States would be allowed to establish their own policies on cannabis use.

<https://www.harris.senate.gov/news/press-releases/harris-nadler-introduce-comprehensive-marijuana-reform-legislation> Sen. Harris</a> affirmed one of the bill’s two purposes, to keep up with current events and stop making criminals out of Americans for using a plant – a weed, no less – that provides proven medical benefits:

“Times have changed — marijuana should not be a crime. We need to start regulating marijuana and expunge marijuana convictions from the records of millions of Americans so they can get on with their lives. As marijuana becomes legal across the country, we must make sure everyone — especially communities of color that have been disproportionately impacted by the War on Drugs — has a real opportunity to participate in this growing industry. I am thrilled to work with Chairman Nadler on this timely and important step toward racial and economic justice.”

Nadler spoke out about the national need to stop victimizing “communities of color” whose ethnic-minority residents make up the majority of inmates:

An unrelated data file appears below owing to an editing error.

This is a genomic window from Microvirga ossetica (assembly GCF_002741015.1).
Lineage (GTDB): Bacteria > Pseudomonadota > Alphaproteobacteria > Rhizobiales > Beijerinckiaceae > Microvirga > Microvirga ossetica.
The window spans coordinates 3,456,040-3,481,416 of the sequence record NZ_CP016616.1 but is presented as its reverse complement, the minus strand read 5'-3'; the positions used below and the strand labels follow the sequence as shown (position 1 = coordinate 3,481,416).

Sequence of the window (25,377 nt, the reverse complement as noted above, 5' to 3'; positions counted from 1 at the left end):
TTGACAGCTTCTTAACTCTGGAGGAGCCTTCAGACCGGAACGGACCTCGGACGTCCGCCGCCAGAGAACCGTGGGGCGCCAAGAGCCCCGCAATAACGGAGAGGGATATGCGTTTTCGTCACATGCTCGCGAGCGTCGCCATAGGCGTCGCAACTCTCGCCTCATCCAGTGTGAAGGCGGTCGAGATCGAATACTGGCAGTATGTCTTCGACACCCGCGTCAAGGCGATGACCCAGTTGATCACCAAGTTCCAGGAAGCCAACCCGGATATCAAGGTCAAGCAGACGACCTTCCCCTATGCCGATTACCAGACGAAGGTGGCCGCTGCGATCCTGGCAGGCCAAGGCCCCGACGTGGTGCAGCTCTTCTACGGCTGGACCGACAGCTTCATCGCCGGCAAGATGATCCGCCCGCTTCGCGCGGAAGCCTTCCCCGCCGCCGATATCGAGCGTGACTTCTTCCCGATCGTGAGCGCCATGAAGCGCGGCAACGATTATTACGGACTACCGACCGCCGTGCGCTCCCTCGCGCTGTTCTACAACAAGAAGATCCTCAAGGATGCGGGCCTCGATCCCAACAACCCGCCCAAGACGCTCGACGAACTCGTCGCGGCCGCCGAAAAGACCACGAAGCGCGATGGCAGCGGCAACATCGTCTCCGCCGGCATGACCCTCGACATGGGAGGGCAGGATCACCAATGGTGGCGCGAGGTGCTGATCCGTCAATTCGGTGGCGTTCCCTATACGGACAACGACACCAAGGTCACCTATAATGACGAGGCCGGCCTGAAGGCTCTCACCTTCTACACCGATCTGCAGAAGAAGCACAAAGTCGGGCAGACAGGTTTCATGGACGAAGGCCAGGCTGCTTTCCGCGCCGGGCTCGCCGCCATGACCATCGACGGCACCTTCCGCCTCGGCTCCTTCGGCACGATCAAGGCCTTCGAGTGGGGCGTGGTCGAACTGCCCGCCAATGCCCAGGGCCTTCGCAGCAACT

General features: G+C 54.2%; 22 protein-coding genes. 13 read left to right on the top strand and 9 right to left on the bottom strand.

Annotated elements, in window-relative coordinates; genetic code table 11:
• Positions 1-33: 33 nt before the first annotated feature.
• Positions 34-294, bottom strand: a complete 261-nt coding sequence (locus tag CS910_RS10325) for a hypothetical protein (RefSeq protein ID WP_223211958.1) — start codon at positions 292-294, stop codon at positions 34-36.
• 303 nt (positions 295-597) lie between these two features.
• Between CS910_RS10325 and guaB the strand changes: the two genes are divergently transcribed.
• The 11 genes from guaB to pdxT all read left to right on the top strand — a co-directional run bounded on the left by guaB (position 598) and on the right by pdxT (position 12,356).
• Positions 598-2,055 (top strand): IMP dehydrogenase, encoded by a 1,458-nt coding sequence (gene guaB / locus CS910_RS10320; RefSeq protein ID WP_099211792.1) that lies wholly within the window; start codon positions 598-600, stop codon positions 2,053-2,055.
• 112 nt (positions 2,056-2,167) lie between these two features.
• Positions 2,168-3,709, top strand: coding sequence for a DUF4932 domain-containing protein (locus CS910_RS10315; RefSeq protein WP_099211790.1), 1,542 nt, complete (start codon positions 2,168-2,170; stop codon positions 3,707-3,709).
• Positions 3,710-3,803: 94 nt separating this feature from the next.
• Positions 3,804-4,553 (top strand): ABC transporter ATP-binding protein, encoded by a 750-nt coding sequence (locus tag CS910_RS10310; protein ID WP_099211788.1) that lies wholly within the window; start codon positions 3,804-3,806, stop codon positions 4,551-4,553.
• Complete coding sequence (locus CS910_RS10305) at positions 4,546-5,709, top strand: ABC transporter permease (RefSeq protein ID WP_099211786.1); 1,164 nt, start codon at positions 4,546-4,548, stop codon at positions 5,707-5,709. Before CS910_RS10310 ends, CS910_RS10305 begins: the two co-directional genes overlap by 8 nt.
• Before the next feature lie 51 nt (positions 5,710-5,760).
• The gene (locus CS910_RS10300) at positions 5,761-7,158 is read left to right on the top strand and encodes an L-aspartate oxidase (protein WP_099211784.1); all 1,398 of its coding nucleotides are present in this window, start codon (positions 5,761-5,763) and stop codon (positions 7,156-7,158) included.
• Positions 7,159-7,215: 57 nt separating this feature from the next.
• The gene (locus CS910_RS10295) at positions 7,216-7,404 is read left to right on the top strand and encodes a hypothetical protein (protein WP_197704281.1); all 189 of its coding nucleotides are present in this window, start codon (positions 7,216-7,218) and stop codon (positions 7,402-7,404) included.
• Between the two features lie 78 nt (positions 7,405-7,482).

“Despite the legalization of marijuana in states across the country, those with criminal convictions for marijuana still face second class citizenship. Their vote, access to education, employment, and housing are all negatively impacted. Racially motivated enforcement of marijuana laws has disproportionally impacted communities of color. It’s past time to right this wrong nationwide and work to view marijuana use as an issue of personal choice and public health, not criminal behavior.”

The budding U.S. cannabis industry is bound to get a big boost from federal sanction to treat the native weed like the commodity it is. States that have turned criminal punishment into corporate profits are turning their economies around in short order.

MORE would impose a 5 percent cannabis sales tax to be collected in an Opportunity Trust Fund. The tax revenue would be dedicated to small-business loans and other programs that assist those who are socially and economically disadvantaged.

Three grant programs would disburse the tax funds: